“It is hard to speak basketball terminology in Cherokee,” Hammer said. “A lot of the basic actions like jumping and throwing and catching – those sorts of things aren’t hard. But when you get into the sports terminology and the philosophy of sports, it’s definitely a challenge.”

Jolie’s mother, Candessa Tehee Morgan, said she thinks the skills her daughter is learning on the team are important.

“I thought it would be a great experience for her because it introduces her to a whole new set of terms,” she said. “She gets to work with the other kids. It’s about teamwork whenever you’re on a basketball team, and I thought that all of those things together were important for her.”

Davis also said using activities such as basketball is a good way to teach students because it not only gives them a way they can use what they learn in the classroom, but it teaches them skills such as teamwork.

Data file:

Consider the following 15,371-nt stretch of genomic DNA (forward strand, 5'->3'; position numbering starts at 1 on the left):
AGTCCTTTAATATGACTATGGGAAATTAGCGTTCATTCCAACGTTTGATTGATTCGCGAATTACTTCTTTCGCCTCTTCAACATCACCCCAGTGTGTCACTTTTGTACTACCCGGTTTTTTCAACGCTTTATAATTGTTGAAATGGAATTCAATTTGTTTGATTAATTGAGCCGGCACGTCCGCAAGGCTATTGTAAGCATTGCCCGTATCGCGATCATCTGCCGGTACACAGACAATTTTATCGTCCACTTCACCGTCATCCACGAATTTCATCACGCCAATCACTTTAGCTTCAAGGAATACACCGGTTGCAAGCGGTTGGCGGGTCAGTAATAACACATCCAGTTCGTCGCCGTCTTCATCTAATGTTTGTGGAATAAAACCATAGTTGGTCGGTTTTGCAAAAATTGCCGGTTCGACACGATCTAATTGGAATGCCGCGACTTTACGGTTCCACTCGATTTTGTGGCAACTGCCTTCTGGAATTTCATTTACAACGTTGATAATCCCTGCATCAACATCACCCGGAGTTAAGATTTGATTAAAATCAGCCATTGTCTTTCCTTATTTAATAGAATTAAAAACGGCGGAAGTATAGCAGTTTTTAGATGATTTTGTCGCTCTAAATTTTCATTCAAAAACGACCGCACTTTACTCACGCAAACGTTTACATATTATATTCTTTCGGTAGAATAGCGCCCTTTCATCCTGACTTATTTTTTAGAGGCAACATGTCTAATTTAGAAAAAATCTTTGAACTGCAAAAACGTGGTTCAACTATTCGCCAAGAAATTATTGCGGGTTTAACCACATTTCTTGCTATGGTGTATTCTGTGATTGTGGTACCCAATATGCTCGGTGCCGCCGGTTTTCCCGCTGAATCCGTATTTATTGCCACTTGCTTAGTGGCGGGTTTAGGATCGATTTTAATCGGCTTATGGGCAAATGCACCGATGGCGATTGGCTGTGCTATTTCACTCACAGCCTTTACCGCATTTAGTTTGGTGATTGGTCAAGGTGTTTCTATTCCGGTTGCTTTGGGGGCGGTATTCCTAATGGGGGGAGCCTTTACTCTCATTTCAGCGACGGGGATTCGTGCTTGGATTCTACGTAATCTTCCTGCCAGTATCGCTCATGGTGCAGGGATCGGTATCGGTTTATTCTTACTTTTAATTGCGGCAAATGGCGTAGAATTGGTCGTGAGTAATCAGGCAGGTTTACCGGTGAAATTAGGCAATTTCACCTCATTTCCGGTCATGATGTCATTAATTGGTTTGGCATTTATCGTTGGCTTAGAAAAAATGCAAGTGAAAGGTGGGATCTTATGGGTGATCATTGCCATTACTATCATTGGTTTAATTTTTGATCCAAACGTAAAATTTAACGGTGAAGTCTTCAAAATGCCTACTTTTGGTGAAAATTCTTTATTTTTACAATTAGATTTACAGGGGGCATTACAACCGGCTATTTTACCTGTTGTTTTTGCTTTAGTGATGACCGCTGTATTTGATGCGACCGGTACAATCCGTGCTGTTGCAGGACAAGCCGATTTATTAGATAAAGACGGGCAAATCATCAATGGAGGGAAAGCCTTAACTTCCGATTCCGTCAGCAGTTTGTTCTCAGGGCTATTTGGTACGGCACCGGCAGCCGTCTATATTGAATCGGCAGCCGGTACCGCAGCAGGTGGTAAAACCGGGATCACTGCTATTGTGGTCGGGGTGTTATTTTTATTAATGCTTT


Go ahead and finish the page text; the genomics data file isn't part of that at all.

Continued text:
“When we’re on a ball team, it’s different than being in a classroom,” she said. “We’re learning teamwork. We’re learning how to work with others, which carries right into the classroom.”

While the boys’ team has struggled for a win this season (0-5 as of press time), the girls’ team is looking to finish strong (4-1 as of press time).

Regardless of the records, Hammer said he thinks both teams have been successful.

“I couldn’t be more proud of the kids and the effort they’ve put forth,” he said. “Not only do they practice and they commit to reaching a goal that we’ve all established for ourselves, but they do this along the way adapting the sport into Cherokee – using the language.

“I told these kids when we played softball before that when we pull up to another school and we compete with another group of kids and we know that we’ve given them a good game and they hear us speak only Cherokee on the field, then we’ve accomplished two major goals. And so that’s what we’re after,” he added.
ᏣᎳᎩ

By CRAIG HENRY
ᎯᎸᏍᎩ ᎢᏳᏓᎴ ᎢᏯᏛᏁᎯ:

ᏓᎵᏆ, ᎣᎦᎵᎰᎻ.— ᎾᎿ “ᎤᏪᏘ ᎠᏓᏁᎸ ᎤᎾᎳᏍᎦᎸᏗ” ᏏᏉᏲ ᏧᎾᏕᎶᏆᏍᏗ, ᎠᏛᎪᏗ ᎨᏐ ᏧᏓᎴᏅᏓ ᏯᏛᎾ ---ᏚᎾᎳᏑᏢ ᏚᏃᏴᎬ ᎾᎿ ᏗᎾᎳᏍᎬᏍᎬ ᏯᏖᏃ, ᏍᏆᏞᏍᏗ ᎠᏓᏕᎬ ᎠᎴ ᎦᏐᏆᎸ ᏂᏗᎬᏅ ᏳᏭᏂᏝᏂ ᎤᏃᏴᎬ ᎬᏅ ᎦᏛᎢ ᏍᏆᏞᏍᏗ ᏫᎦᎶᏍᎬᎢ.

ᎠᎴ ᎯᎠ……..”ᎣᏍᏓ, ᎣᏍᏓ!” ᎾᎿ ᏣᎳᎩ ᎧᏁᏍᏗ ᎣᏍᏓ.